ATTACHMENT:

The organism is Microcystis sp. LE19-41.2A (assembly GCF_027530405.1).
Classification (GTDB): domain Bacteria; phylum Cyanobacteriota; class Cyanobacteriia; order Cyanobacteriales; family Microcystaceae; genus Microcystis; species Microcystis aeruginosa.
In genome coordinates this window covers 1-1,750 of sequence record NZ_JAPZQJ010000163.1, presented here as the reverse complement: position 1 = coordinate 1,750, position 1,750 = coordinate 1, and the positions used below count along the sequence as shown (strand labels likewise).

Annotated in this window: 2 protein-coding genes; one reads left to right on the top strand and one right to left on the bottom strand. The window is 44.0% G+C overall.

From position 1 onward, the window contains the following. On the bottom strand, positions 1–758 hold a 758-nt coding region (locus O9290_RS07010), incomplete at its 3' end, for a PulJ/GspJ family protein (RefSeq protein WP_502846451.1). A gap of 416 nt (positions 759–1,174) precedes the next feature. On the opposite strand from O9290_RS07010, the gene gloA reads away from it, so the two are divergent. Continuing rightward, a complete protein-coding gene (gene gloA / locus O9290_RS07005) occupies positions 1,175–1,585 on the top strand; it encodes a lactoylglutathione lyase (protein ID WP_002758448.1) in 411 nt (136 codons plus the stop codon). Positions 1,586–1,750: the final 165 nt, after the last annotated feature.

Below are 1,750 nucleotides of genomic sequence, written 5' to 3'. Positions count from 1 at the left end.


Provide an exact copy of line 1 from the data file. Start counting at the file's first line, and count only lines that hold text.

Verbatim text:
The organism is Microcystis sp. LE19-41.2A (assembly GCF_027530405.1).